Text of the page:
How can I go into the City like this?"
It was certainly rather rough on the City, but what cared we for human
suffering? As Harris said, in his common, vulgar way, the City would
have to lump it.
We went downstairs to breakfast. Montmorency had invited two other dogs
to come and see him off, and they were whiling away the time by fighting
on the doorstep. We calmed them with an umbrella, and sat down to chops
and cold beef.
"The great thing is to make a good breakfast," and he started with a
couple of chops, saying that he would take these while they were hot, as
the beef could wait.
George got hold of the paper, and read us out the boating fatalities, and
the weather forecast, which latter prophesied "rain, cold, wet to fine"
(whatever more than usually ghastly thing in weather that may be),
"occasional local thunder-storms, east wind, with general depression over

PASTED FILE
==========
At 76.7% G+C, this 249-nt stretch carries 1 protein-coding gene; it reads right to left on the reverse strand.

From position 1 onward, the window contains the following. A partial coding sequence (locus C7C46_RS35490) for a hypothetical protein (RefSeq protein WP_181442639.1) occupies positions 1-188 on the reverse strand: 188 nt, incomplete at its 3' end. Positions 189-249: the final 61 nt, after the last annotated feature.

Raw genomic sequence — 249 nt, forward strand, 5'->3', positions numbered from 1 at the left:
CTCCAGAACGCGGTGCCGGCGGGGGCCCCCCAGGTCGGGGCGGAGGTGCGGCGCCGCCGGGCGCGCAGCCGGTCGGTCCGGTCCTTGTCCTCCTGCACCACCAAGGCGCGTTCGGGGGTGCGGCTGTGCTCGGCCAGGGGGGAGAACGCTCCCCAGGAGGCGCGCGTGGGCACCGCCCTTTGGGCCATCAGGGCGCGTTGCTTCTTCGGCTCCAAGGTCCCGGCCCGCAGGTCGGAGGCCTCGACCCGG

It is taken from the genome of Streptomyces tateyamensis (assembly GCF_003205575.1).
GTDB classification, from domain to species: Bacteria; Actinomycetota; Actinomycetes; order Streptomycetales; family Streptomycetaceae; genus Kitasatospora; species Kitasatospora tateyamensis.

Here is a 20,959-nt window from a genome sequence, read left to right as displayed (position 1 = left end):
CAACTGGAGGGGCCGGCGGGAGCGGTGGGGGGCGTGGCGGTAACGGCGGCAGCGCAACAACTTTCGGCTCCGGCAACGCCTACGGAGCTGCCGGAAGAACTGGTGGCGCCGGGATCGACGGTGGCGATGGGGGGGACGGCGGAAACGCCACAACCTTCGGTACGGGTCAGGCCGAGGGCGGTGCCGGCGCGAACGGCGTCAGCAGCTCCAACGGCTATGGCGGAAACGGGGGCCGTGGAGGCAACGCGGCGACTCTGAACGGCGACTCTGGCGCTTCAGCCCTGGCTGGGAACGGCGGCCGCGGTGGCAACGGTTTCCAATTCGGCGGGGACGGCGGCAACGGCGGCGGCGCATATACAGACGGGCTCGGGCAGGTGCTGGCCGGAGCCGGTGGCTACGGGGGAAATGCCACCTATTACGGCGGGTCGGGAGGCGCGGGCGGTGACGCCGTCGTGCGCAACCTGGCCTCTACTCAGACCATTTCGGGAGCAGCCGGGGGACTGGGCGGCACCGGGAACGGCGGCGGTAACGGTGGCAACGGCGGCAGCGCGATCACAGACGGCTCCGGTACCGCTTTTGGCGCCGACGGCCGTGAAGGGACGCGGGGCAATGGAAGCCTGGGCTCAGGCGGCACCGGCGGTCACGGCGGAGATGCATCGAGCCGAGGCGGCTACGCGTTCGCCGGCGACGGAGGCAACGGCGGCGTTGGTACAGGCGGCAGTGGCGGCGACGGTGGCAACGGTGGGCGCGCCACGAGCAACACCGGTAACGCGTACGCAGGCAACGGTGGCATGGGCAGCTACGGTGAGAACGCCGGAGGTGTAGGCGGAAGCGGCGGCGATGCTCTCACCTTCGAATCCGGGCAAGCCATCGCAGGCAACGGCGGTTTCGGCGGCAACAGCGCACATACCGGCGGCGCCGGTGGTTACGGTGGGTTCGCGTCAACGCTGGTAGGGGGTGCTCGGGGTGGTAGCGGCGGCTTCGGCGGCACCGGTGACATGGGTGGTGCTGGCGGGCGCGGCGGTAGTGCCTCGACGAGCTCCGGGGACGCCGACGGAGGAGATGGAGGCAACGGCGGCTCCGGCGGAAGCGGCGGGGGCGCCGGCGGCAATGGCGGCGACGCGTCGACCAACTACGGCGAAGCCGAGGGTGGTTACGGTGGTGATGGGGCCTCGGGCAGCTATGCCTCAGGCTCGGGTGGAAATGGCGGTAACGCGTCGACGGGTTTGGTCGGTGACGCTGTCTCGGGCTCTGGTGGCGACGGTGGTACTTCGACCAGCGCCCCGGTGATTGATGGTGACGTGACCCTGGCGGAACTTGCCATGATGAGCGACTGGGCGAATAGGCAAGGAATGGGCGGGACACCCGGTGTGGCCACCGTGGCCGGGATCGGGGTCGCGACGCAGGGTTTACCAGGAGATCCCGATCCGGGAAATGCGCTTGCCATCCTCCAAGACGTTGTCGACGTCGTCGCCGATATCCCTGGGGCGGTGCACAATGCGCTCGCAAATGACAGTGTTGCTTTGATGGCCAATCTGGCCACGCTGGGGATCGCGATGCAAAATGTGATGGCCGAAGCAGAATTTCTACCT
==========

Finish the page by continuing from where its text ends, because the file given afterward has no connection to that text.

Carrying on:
the Midland Counties (London and Channel). Bar. falling."
I do think that, of all the silly, irritating tomfoolishness by which we
are plagued, this "weather-forecast" fraud is about the most aggravating.
It "forecasts" precisely what happened yesterday or a the day before, and
precisely the opposite of what is going to happen to-day.
I remember a holiday of mine being completely ruined one late autumn by
our paying attention to the weather report of the local newspaper.
"Heavy showers, with thunderstorms, may be expected to-day," it would say
on Monday, and so we would give up our picnic, and stop indoors all day,
waiting for the rain.